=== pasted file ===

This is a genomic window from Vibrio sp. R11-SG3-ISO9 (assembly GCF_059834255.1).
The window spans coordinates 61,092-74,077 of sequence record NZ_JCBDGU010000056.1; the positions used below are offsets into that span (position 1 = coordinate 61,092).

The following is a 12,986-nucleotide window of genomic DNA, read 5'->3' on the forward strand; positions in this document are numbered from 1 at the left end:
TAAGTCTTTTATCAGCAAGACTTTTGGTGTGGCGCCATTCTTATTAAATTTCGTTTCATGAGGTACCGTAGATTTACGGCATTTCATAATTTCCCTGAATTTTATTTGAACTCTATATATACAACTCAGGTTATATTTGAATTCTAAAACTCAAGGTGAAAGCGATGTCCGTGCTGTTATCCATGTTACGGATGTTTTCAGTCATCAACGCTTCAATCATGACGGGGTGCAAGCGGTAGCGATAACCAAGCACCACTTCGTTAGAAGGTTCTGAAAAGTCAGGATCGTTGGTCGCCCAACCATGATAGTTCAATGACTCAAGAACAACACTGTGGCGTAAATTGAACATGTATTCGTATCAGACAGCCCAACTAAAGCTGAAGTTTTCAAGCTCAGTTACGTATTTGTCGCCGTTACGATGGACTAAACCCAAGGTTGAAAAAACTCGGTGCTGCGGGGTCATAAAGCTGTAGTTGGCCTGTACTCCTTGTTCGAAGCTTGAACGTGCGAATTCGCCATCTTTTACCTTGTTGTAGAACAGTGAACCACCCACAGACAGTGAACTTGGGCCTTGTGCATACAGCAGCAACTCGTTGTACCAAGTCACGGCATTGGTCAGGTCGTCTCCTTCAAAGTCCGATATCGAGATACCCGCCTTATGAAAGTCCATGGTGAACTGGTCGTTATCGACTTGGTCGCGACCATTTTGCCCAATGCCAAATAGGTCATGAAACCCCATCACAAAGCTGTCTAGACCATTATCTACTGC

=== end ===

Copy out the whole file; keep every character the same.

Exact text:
This is a genomic window from Vibrio sp. R11-SG3-ISO9 (assembly GCF_059834255.1).
The window spans coordinates 61,092-74,077 of sequence record NZ_JCBDGU010000056.1; the positions used below are offsets into that span (position 1 = coordinate 61,092).

The following is a 12,986-nucleotide window of genomic DNA, read 5'->3' on the forward strand; positions in this document are numbered from 1 at the left end:
TAAGTCTTTTATCAGCAAGACTTTTGGTGTGGCGCCATTCTTATTAAATTTCGTTTCATGAGGTACCGTAGATTTACGGCATTTCATAATTTCCCTGAATTTTATTTGAACTCTATATATACAACTCAGGTTATATTTGAATTCTAAAACTCAAGGTGAAAGCGATGTCCGTGCTGTTATCCATGTTACGGATGTTTTCAGTCATCAACGCTTCAATCATGACGGGGTGCAAGCGGTAGCGATAACCAAGCACCACTTCGTTAGAAGGTTCTGAAAAGTCAGGATCGTTGGTCGCCCAACCATGATAGTTCAATGACTCAAGAACAACACTGTGGCGTAAATTGAACATGTATTCGTATCAGACAGCCCAACTAAAGCTGAAGTTTTCAAGCTCAGTTACGTATTTGTCGCCGTTACGATGGACTAAACCCAAGGTTGAAAAAACTCGGTGCTGCGGGGTCATAAAGCTGTAGTTGGCCTGTACTCCTTGTTCGAAGCTTGAACGTGCGAATTCGCCATCTTTTACCTTGTTGTAGAACAGTGAACCACCCACAGACAGTGAACTTGGGCCTTGTGCATACAGCAGCAACTCGTTGTACCAAGTCACGGCATTGGTCAGGTCGTCTCCTTCAAAGTCCGATATCGAGATACCCGCCTTATGAAAGTCCATGGTGAACTGGTCGTTATCGACTTGGTCGCGACCATTTTGCCCAATGCCAAATAGGTCATGAAACCCCATCACAAAGCTGTCTAGACCATTATCTACTGC